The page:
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Inostics

The company is developing versions of its Digital Array PCR chips that will enable "hundreds of thousands" of PCR reactions to be performed in parallel; and is working with academic collaborators to push its technology into the realm of "millions of dPCR reactions per chip," an executive said.

Startups QuantaLife and Inostics join more established outfits RainDance Technologies and Life Technologies in exploring the digital PCR market, but all players will need to negotiate what is sure to be a complex intellectual property landscape.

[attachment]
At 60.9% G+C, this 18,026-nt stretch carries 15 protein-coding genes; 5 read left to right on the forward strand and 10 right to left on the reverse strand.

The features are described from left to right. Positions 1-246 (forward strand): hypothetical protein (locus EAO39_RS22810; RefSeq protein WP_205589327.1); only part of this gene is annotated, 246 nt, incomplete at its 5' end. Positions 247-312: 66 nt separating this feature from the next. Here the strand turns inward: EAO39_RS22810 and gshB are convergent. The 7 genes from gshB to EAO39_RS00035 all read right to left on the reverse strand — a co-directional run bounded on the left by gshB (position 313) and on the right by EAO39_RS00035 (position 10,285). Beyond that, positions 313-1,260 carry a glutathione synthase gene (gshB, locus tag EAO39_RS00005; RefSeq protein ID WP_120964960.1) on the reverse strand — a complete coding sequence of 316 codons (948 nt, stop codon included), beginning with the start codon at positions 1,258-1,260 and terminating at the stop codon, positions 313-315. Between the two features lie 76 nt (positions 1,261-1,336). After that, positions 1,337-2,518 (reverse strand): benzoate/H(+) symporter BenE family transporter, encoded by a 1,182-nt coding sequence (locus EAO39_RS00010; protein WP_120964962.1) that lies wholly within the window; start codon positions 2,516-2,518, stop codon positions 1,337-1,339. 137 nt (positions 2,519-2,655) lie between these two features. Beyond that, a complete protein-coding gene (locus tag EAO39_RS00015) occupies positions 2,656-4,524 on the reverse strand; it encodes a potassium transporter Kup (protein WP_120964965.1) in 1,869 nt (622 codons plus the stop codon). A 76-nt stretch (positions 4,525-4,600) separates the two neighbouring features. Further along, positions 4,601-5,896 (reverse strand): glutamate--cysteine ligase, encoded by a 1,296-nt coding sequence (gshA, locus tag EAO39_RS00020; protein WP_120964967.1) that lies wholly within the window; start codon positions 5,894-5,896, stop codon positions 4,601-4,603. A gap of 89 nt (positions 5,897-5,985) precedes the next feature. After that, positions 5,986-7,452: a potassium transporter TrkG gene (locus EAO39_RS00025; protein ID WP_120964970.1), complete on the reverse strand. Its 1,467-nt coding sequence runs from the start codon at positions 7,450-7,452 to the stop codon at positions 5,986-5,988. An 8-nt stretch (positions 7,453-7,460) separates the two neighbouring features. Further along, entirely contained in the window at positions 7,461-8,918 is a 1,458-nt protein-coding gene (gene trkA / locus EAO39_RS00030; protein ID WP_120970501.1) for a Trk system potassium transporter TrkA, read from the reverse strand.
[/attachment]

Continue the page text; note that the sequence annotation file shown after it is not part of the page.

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Mainichi reports that 43 percent of Japanese individuals said they did not want to eat agricultural products that had been modified using gene-editing tools.

Two US Department of Agriculture research departments are moving to the Kansas City area, according to the Washington Post.

Slate's Jane Hu compares some at-home genetic tests to astrology.

In PLOS this week: analysis of polygenic risk scores for skin cancer, chronic pain GWAS, and more.